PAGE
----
Corinne Edwards's Reviews > My Name is Number 4

My Name is Number 4 by Ting-xing Ye
Rate this book
Clear rating

by
875001
Ting-Xing grew up during a particularly bleak time of China's modern history: the Cultural Revolution. Despite her family's incredibly poor circumstances (with both of her parents dead and five children to feed), in middle school she is labeled "bourgeoisie" is tormented and ridiculed because her father had owned a factory before the communist take over. As the political climate gets more and more fevered, Ting-Xing is soon exiled to a prison camp as a laborer, to help "ease overpopulation in the city" and life in the camp is, if possible, even less pleasant than in the city.

One of Ting-Xing's strengths as a writer is her ability to really capture her teenage self. I think teenager readers will relate to her experiences because beyond the horrific and disturbing experiences, she includes details that still concern teens today (relationships with siblings, the horrors of menstruation, guilt and loss). Not only that, it also makes plain that often during the cultural revolution it was teens and very young adults who turned against their friends and classmates (this is consistent with other memoirs I have read of the time). And while she paints herself as a victim, I think again, she is describing her teenage feelings - so it never felt as though she is begging for our sympathy for her experience, more so she can show others that she was just a normal teenage girl going through a horrendous experience that could've happened to anybody.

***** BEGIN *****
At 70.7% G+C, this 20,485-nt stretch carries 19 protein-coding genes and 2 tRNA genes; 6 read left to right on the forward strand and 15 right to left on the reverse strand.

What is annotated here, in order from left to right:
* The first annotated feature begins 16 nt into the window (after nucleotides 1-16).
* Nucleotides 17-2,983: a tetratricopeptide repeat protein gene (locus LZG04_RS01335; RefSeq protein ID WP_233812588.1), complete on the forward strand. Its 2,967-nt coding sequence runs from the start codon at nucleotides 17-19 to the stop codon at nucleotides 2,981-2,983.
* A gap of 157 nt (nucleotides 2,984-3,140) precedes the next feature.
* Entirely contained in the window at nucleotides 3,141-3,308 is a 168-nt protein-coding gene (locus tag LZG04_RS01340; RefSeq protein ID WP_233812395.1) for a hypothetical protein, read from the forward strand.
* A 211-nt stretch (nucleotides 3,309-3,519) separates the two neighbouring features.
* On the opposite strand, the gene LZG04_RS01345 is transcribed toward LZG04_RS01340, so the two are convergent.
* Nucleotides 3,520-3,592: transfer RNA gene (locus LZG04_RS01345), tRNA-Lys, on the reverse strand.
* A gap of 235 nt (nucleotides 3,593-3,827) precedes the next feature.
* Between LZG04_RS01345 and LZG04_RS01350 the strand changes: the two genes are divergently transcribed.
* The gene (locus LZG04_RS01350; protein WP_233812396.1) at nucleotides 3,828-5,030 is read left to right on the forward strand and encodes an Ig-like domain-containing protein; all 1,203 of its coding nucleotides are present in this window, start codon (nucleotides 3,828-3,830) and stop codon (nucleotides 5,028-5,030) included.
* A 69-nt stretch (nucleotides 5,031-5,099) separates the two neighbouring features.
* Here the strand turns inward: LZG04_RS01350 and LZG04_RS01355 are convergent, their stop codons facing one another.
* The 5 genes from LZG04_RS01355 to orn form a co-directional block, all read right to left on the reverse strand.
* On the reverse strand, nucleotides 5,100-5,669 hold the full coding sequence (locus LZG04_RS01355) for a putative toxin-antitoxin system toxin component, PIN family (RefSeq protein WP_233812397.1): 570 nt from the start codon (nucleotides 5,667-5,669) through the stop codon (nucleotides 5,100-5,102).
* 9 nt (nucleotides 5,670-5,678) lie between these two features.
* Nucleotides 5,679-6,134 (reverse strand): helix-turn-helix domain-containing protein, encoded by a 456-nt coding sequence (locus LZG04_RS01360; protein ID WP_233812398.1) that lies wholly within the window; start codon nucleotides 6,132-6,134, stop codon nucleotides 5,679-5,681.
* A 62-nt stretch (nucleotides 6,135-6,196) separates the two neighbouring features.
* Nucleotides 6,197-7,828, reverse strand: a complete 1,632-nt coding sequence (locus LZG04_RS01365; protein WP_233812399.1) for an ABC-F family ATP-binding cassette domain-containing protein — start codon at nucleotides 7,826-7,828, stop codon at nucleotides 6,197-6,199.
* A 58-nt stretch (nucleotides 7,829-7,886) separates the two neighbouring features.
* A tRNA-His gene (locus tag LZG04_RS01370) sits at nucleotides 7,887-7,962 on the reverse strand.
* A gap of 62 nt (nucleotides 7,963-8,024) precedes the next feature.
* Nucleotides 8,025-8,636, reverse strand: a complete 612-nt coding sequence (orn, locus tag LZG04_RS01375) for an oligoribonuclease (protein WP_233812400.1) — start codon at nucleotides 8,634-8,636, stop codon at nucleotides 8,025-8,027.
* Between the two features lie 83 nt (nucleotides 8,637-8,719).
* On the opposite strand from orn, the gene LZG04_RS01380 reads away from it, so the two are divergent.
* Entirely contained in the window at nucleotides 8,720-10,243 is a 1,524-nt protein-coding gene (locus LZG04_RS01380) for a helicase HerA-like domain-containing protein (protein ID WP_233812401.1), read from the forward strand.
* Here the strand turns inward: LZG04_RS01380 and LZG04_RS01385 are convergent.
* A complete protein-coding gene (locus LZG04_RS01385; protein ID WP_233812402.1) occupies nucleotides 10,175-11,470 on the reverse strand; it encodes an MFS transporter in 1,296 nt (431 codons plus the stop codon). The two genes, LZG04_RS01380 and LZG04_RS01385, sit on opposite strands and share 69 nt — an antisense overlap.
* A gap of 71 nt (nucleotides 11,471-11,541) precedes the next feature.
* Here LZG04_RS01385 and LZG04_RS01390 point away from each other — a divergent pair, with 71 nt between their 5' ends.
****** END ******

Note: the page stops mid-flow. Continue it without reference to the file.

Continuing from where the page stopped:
As Ting-Xing survives ordeal after ordeal in the prison camp, she slowly comes into her own and finds, somehow, a seed of hope that her life won't have to end in the rice patties. Her perseverance and strength are evident and a great example for teens and adults alike.
flag

Sign into Goodreads to see if any of your friends have read My Name is Number 4.
Sign In »

Reading Progress

Started Reading
August 10, 2008 – Finished Reading
August 11, 2008 – Shelved
August 11, 2008 – Shelved as: advance-reader-s-copy
February 8, 2016 – Shelved as: 2008
February 8, 2016 – Shelved as: young-adult
February 8, 2016 – Shelved as: coming-of-age
February 8, 2016 – Shelved as: memoir
February 8, 2016 – Shelved as: chinese-interest
February 8, 2016 – Shelved as: china
February 8, 2016 – Shelved as: communism
February 8, 2016 – Shelved as: cultural-revolution

No comments have been added yet.